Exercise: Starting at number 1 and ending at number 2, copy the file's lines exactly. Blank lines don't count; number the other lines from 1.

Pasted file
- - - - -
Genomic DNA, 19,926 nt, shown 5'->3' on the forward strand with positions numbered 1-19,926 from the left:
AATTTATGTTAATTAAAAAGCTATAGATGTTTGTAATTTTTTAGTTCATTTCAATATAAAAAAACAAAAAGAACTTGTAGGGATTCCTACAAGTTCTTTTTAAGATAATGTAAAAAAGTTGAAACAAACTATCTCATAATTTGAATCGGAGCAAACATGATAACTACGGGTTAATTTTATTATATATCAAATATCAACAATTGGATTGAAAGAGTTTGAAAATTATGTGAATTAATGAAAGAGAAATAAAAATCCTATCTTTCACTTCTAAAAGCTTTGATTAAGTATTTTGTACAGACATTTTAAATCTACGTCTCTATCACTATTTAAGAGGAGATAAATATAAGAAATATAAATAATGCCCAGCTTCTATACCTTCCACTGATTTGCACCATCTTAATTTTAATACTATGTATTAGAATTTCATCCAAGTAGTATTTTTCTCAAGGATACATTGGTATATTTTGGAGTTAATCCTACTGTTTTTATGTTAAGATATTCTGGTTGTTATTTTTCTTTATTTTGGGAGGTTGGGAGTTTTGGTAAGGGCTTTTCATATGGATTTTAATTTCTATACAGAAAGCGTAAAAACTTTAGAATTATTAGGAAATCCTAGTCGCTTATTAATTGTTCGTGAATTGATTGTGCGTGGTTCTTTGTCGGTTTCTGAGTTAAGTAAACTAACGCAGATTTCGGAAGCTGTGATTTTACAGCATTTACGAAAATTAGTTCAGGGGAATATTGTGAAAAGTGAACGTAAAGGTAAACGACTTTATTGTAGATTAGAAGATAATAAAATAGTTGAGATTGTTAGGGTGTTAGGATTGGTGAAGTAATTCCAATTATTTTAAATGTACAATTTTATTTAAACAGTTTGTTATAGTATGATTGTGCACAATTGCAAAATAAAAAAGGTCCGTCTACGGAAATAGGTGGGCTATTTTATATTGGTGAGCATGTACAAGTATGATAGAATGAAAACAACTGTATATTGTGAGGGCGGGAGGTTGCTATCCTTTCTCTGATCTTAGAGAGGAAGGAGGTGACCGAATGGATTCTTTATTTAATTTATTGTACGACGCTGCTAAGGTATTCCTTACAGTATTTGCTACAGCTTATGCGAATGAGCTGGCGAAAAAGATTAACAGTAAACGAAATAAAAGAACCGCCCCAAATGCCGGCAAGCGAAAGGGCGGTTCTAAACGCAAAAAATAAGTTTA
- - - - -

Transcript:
Genomic DNA, 19,926 nt, shown 5'->3' on the forward strand with positions numbered 1-19,926 from the left:
AATTTATGTTAATTAAAAAGCTATAGATGTTTGTAATTTTTTAGTTCATTTCAATATAAAAAAACAAAAAGAACTTGTAGGGATTCCTACAAGTTCTTTTTAAGATAATGTAAAAAAGTTGAAACAAACTATCTCATAATTTGAATCGGAGCAAACATGATAACTACGGGTTAATTTTATTATATATCAAATATCAACAATTGGATTGAAAGAGTTTGAAAATTATGTGAATTAATGAAAGAGAAATAAAAATCCTATCTTTCACTTCTAAAAGCTTTGATTAAGTATTTTGTACAGACATTTTAAATCTACGTCTCTATCACTATTTAAGAGGAGATAAATATAAGAAATATAAATAATGCCCAGCTTCTATACCTTCCACTGATTTGCACCATCTTAATTTTAATACTATGTATTAGAATTTCATCCAAGTAGTATTTTTCTCAAGGATACATTGGTATATTTTGGAGTTAATCCTACTGTTTTTATGTTAAGATATTCTGGTTGTTATTTTTCTTTATTTTGGGAGGTTGGGAGTTTTGGTAAGGGCTTTTCATATGGATTTTAATTTCTATACAGAAAGCGTAAAAACTTTAGAATTATTAGGAAATCCTAGTCGCTTATTAATTGTTCGTGAATTGATTGTGCGTGGTTCTTTGTCGGTTTCTGAGTTAAGTAAACTAACGCAGATTTCGGAAGCTGTGATTTTACAGCATTTACGAAAATTAGTTCAGGGGAATATTGTGAAAAGTGAACGTAAAGGTAAACGACTTTATTGTAGATTAGAAGATAATAAAATAGTTGAGATTGTTAGGGTGTTAGGATTGGTGAAGTAATTCCAATTATTTTAAATGTACAATTTTATTTAAACAGTTTGTTATAGTATGATTGTGCACAATTGCAAAATAAAAAAGGTCCGTCTACGGAAATAGGTGGGCTATTTTATATTGGTGAGCATGTACAAGTATGATAGAATGAAAACAACTGTATATTGTGAGGGCGGGAGGTTGCTATCCTTTCTCTGATCTTAGAGAGGAAGGAGGTGACCGAATGGATTCTTTATTTAATTTATTGTACGACGCTGCTAAGGTATTCCTTACAGTATTTGCTACAGCTTATGCGAATGAGCTGGCGAAAAAGATTAACAGTAAACGAAATAAAAGAACCGCCCCAAATGCCGGCAAGCGAAAGGGCGGTTCTAAACGCAAAAAATAAGTTTA